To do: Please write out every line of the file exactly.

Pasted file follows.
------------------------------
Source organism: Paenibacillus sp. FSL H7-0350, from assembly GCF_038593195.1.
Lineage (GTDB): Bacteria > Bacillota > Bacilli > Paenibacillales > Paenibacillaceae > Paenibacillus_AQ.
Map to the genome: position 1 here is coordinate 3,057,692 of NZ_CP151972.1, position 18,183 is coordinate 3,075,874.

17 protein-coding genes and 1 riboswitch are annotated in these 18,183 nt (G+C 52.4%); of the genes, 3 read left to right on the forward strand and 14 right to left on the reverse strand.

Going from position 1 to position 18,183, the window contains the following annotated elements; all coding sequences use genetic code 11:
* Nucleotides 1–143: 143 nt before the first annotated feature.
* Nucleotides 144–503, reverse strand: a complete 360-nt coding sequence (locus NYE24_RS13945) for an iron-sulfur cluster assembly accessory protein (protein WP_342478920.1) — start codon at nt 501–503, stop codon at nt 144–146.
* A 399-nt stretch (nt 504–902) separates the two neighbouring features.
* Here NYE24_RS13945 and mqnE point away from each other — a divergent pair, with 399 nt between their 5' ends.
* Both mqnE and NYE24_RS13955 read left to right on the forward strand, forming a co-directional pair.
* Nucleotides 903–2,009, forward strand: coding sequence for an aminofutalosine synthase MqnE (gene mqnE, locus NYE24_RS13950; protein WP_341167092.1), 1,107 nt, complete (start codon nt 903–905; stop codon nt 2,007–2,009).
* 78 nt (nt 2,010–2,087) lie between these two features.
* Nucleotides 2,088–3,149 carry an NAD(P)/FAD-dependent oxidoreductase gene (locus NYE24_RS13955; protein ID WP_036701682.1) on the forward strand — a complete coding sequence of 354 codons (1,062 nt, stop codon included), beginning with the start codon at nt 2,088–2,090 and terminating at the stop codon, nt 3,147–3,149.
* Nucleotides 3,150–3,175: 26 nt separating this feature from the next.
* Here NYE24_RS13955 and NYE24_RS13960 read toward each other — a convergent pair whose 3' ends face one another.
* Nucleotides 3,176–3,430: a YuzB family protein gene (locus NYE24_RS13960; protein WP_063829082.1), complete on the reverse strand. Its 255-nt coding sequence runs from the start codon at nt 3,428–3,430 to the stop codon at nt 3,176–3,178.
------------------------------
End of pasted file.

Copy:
Source organism: Paenibacillus sp. FSL H7-0350, from assembly GCF_038593195.1.
Lineage (GTDB): Bacteria > Bacillota > Bacilli > Paenibacillales > Paenibacillaceae > Paenibacillus_AQ.
Map to the genome: position 1 here is coordinate 3,057,692 of NZ_CP151972.1, position 18,183 is coordinate 3,075,874.

17 protein-coding genes and 1 riboswitch are annotated in these 18,183 nt (G+C 52.4%); of the genes, 3 read left to right on the forward strand and 14 right to left on the reverse strand.

Going from position 1 to position 18,183, the window contains the following annotated elements; all coding sequences use genetic code 11:
* Nucleotides 1–143: 143 nt before the first annotated feature.
* Nucleotides 144–503, reverse strand: a complete 360-nt coding sequence (locus NYE24_RS13945) for an iron-sulfur cluster assembly accessory protein (protein WP_342478920.1) — start codon at nt 501–503, stop codon at nt 144–146.
* A 399-nt stretch (nt 504–902) separates the two neighbouring features.
* Here NYE24_RS13945 and mqnE point away from each other — a divergent pair, with 399 nt between their 5' ends.
* Both mqnE and NYE24_RS13955 read left to right on the forward strand, forming a co-directional pair.
* Nucleotides 903–2,009, forward strand: coding sequence for an aminofutalosine synthase MqnE (gene mqnE, locus NYE24_RS13950; protein WP_341167092.1), 1,107 nt, complete (start codon nt 903–905; stop codon nt 2,007–2,009).
* 78 nt (nt 2,010–2,087) lie between these two features.
* Nucleotides 2,088–3,149 carry an NAD(P)/FAD-dependent oxidoreductase gene (locus NYE24_RS13955; protein ID WP_036701682.1) on the forward strand — a complete coding sequence of 354 codons (1,062 nt, stop codon included), beginning with the start codon at nt 2,088–2,090 and terminating at the stop codon, nt 3,147–3,149.
* Nucleotides 3,150–3,175: 26 nt separating this feature from the next.
* Here NYE24_RS13955 and NYE24_RS13960 read toward each other — a convergent pair whose 3' ends face one another.
* Nucleotides 3,176–3,430: a YuzB family protein gene (locus NYE24_RS13960; protein WP_063829082.1), complete on the reverse strand. Its 255-nt coding sequence runs from the start codon at nt 3,428–3,430 to the stop codon at nt 3,176–3,178.